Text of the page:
The EU three, also known as EU big three, EU triumvirate, EU trio or simply E3, refers to France, Germany and Italy, a group that consists of the three large founding members of the European Union.[1][2][3]

It had also been used to refer to the grouping of France, Germany, and the United Kingdom, especially during the negotiations with Iran from 2003.[4][5][6]

EU-3 (EU founding states)


Germany, France and Italy were part of the original Inner Six founders of the EU along with Benelux nations.

Negotiations for greater integration in the EU

Determined to keep the European project intact in the wake of the UK's vote to leave the European Union in 2016, France, Germany and Italy called for greater integration in various trilateral summits in Berlin, Paris and Ventotene.[7][8][9] More recently France, Germany and Italy have agreed a common position about the Paris climate agreement[10] they have led a draft EU law to restrain Chinese acquisitions of European firms and technologies[11] and they lead the EU sanctions on North Korea.[12]


EU Big Three
Country Population Votes in the Council (pre-Brexit) Contribution to EU budget MEPs NATO Quint G7/G8/G20 P5 G4 nations Uniting for Consensus
 France 66,616,416 13.05% 17,303,107,859 16.44% 74 Green tickY Green tickY Green tickY Red XN Red XN
 Germany 80,716,000 16.06% 22,218,438,941 21.11% 96 Green tickY Green tickY Red XN Green tickY Red XN
 Italy 60,782,668 12.00% 14,359,479,157 13.64% 73 Green tickY Green tickY Red XN Red XN Green tickY

EU-3 (largest economies in the EU until UK left)

The UK joined the European communities in 1973 and voted to leave in 2016, formally withdrawing from the EU in 2020.

Negotiations with Iran

EU-3 ministers and Iran's top negotiator Hassan Rouhani, Sa'dabad Palace, Tehran, October 2003

In 2003, France, Germany and the UK launched negotiations attempting to limit the Iranian nuclear program, which led to the Tehran Declaration of 21 October 2003 and the voluntary Paris Agreement of 15 November 2004.[13][14][15]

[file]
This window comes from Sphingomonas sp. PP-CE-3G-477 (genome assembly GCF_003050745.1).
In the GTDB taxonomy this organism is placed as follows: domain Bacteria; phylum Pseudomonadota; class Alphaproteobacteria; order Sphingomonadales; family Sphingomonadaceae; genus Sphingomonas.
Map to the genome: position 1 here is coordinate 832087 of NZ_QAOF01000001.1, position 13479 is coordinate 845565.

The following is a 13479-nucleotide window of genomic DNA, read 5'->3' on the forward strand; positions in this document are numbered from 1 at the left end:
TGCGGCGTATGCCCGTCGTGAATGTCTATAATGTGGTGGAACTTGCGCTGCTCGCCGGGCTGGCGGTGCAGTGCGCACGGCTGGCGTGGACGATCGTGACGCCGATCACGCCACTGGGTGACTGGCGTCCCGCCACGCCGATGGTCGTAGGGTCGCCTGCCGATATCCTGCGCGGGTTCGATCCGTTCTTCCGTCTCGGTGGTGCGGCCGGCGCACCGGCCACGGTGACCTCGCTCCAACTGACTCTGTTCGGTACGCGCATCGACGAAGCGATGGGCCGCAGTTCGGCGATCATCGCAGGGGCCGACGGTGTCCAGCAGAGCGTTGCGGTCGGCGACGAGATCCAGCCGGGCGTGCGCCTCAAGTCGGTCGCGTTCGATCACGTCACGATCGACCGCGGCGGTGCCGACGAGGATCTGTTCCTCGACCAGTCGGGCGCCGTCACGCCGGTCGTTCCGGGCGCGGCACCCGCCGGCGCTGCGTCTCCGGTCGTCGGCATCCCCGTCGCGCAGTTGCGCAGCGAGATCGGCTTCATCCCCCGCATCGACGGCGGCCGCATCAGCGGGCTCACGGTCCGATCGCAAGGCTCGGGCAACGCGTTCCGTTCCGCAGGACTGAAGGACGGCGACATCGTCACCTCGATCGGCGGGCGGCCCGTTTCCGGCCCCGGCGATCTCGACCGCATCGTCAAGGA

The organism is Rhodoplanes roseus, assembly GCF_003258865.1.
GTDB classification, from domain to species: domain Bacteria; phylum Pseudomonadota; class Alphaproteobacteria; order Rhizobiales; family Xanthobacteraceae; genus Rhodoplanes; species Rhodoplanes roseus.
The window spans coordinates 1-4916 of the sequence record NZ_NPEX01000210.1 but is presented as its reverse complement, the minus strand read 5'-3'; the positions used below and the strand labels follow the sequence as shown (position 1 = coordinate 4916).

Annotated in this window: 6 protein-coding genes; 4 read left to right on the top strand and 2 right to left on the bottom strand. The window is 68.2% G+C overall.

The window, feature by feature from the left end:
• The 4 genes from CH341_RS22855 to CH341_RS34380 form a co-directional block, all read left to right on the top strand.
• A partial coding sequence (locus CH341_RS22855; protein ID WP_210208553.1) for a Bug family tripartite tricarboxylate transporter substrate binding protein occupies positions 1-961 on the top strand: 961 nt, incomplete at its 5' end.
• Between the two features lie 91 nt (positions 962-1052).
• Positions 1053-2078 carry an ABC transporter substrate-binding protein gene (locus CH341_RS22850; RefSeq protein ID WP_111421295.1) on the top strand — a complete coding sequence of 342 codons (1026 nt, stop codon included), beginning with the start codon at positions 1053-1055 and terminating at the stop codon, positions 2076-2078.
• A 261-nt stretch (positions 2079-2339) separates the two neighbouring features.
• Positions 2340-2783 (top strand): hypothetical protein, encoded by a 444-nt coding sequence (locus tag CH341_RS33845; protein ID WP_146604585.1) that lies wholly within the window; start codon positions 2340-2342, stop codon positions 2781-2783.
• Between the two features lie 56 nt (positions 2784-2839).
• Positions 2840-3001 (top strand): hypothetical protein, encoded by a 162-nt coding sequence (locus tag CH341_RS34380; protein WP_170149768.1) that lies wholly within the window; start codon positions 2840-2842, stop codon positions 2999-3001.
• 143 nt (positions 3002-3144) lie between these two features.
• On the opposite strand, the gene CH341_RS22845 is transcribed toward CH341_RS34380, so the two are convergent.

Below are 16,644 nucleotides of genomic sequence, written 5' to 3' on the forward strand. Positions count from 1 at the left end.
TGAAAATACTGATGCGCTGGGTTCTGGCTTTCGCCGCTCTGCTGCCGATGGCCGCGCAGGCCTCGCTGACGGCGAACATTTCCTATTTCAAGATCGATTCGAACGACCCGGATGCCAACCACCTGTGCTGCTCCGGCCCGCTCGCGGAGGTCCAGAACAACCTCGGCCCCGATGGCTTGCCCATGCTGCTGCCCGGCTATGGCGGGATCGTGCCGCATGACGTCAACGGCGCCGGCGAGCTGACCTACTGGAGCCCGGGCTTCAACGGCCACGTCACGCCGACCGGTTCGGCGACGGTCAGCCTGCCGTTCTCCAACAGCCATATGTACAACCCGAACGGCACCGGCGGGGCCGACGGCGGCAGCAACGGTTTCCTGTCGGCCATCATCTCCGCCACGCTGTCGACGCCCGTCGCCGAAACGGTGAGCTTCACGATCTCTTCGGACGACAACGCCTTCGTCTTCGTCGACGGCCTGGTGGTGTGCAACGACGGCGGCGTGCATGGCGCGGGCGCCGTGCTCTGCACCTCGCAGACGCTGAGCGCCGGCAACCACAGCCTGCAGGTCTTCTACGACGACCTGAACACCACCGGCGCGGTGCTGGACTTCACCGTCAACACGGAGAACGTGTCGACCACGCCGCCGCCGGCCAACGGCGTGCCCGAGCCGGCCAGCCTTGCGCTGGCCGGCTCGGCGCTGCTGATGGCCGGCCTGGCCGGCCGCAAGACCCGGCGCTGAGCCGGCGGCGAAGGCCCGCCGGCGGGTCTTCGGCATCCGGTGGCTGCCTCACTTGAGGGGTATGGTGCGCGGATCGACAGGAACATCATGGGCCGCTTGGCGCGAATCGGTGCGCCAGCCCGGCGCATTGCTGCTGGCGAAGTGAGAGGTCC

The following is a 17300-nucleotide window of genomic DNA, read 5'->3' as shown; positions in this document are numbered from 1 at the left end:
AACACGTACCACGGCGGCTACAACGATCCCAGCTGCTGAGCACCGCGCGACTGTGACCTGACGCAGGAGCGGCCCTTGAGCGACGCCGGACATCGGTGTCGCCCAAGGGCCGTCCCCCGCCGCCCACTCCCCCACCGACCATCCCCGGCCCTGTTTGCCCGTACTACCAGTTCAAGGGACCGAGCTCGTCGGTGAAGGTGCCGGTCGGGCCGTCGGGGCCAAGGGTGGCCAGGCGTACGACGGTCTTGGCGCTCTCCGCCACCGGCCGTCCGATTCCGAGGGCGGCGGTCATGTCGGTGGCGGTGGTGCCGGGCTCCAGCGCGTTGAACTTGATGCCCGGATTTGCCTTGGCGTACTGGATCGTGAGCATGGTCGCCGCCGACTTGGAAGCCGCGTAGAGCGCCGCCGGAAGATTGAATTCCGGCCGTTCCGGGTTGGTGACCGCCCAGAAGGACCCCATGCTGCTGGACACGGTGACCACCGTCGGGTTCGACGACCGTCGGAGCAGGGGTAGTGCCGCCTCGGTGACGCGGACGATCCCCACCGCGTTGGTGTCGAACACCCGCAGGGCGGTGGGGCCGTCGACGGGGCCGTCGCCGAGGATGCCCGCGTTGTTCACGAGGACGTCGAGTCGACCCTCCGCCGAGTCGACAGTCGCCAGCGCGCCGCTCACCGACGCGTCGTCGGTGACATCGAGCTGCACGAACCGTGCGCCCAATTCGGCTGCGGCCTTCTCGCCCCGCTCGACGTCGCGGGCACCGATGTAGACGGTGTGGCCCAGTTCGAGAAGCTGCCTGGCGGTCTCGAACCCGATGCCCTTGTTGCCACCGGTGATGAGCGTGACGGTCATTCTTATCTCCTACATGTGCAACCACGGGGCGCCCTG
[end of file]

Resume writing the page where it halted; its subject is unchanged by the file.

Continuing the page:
EU 3 + 3, more commonly referred to as the E3+3,[16] refers to a grouping which includes the EU-3 and China, Russia, and the United States. It was coined when these states joined the EU diplomatic efforts with Iran in 2006. In the United States and Russia, it is more commonly known as P5+1, which refers to the five permanent members of the UN Security Council plus Germany.[17]

Italy took part in a number of these meetings between 2006 and 2007.[18][19] In 2014, under the request of the Italian PM Matteo Renzi, Foreign Minister Federica Mogherini was named High Representative of the EU as the negotiations approached a conclusion and came to an end with the elaboration of the Joint Comprehensive Plan of Action in 2015.[20]

See also


  1. ^ Herszenhorn, David M. (16 June 2022). "Rhetoric and reality collide as France, Germany, Italy back Ukraine's EU bid". Politico. Retrieved 19 August 2022.
  2. ^ "EU divided on answer to Brexit 'wake up call'". Retrieved 17 June 2017.
  3. ^ "Brexit: Germany, France, Italy vow no talks before Britain makes formal decision on EU - Brexit: UK EU Referendum - ABC News (Australian Broadcasting Corporation)". ABC News. 27 June 2016. Retrieved 17 June 2017.
  4. ^ Bretherton, Charlotte; John Vogler (2006). The European Union as a Global Actor. Routledge. p. 174. ISBN 9780415282451.
  5. ^ Jovanovic, Miroslav (11 September 2002). European Economic Integration: Limits and Prospects. Routledge. ISBN 9781134866571. Retrieved 17 June 2017 – via Google Books.
  6. ^ Capet, A. (10 October 2006). Britain, France and the Entente Cordiale Since 1904. Springer. ISBN 9780230207004. Retrieved 17 June 2017 – via Google Books.
  7. ^ "Merkel besucht Renzi Wie das Europa-Tandem zum Trike wurde". FAZ.NET. 31 August 2016. Retrieved 17 June 2017.
  8. ^ "Europe Is Already Plotting A Future Without Britain". BuzzFeed. Retrieved 17 June 2017.
  9. ^ "Italy joins Europe's big league, but is it primed to fail?". 1 September 2016. Retrieved 17 June 2017.
  10. ^ "Germany, France, Italy: Paris Agreement 'cannot be renegotiated'". Evening Standard. June 1, 2017.
  11. ^ "EU drafting law to restrain Chinese takeovers | DW | 28.01.2018". DW.COM.
  12. ^ says, Johan Stavers (September 4, 2017). "Germany, France, Italy seek tougher EU sanctions on North Korea".
  13. ^ Peter Crail, Maria Lorenzo Sobrado (1 December 2004). "IAEA Board Welcomes EU-Iran Agreement: Is Iran Providing Assurances or Merely Providing Amusement?". NTI. Retrieved 3 April 2015.
  14. ^ Kjell Engelbrekt, Jan Hallenberg (2010). European Union and Strategy: An Emerging Actor. Routledge. pp. 94–97. ISBN 9781134106790. Retrieved 3 April 2015.
  15. ^ Joachim Koops, Gjovalin Macaj (2014). The European Union as a Diplomatic Actor. Palgrave Macmillan. ISBN 9781137356864. Retrieved 3 April 2015.
  16. ^ "Nuclear talks between Iran and E3+3 to continue in November". Foreign & Commonwealth Office. 16 October 2013. Retrieved 8 November 2013.
  17. ^ "You say P5+1, I say E3+3". Archived from the original on 5 September 2014. Retrieved 17 June 2017.
  18. ^ "Perché l'Italia non partecipa ai negoziati con l'Iran?". Linkiesta. October 16, 2013.
  19. ^ "...such meetings took place in Berlin and New York..."[permanent dead link]
  20. ^ Greco, Ettore; Ronzitti, Natalino (September 30, 2016). Rapporto sulla politica estera italiana: il governo Renzi: Edizione 2016. Edizioni Nuova Cultura. ISBN 9788868127138 – via Google Books.

E3 meaning for 3 strongest countries in European Union : France, Germany and UK (left in 2020 by Brexit)